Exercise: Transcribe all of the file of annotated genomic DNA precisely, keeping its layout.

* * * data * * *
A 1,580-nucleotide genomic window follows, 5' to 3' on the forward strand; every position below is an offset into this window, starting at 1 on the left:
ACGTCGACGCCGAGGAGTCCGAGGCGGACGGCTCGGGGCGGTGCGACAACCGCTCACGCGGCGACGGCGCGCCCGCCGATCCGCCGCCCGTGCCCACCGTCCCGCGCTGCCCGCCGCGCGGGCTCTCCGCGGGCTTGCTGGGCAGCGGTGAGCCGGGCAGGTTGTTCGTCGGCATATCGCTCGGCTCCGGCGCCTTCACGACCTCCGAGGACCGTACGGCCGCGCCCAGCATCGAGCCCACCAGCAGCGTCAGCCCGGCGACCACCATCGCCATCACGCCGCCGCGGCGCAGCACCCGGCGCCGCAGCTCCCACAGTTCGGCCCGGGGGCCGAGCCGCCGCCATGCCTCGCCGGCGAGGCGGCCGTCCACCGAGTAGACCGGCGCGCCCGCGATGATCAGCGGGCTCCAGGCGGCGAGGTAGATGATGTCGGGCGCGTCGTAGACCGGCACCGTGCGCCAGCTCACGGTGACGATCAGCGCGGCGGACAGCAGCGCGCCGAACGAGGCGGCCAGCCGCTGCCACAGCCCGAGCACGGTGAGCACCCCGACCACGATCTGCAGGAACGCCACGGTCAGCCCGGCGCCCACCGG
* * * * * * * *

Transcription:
A 1,580-nucleotide genomic window follows, 5' to 3' on the forward strand; every position below is an offset into this window, starting at 1 on the left:
ACGTCGACGCCGAGGAGTCCGAGGCGGACGGCTCGGGGCGGTGCGACAACCGCTCACGCGGCGACGGCGCGCCCGCCGATCCGCCGCCCGTGCCCACCGTCCCGCGCTGCCCGCCGCGCGGGCTCTCCGCGGGCTTGCTGGGCAGCGGTGAGCCGGGCAGGTTGTTCGTCGGCATATCGCTCGGCTCCGGCGCCTTCACGACCTCCGAGGACCGTACGGCCGCGCCCAGCATCGAGCCCACCAGCAGCGTCAGCCCGGCGACCACCATCGCCATCACGCCGCCGCGGCGCAGCACCCGGCGCCGCAGCTCCCACAGTTCGGCCCGGGGGCCGAGCCGCCGCCATGCCTCGCCGGCGAGGCGGCCGTCCACCGAGTAGACCGGCGCGCCCGCGATGATCAGCGGGCTCCAGGCGGCGAGGTAGATGATGTCGGGCGCGTCGTAGACCGGCACCGTGCGCCAGCTCACGGTGACGATCAGCGCGGCGGACAGCAGCGCGCCGAACGAGGCGGCCAGCCGCTGCCACAGCCCGAGCACGGTGAGCACCCCGACCACGATCTGCAGGAACGCCACGGTCAGCCCGGCGCCCACCGG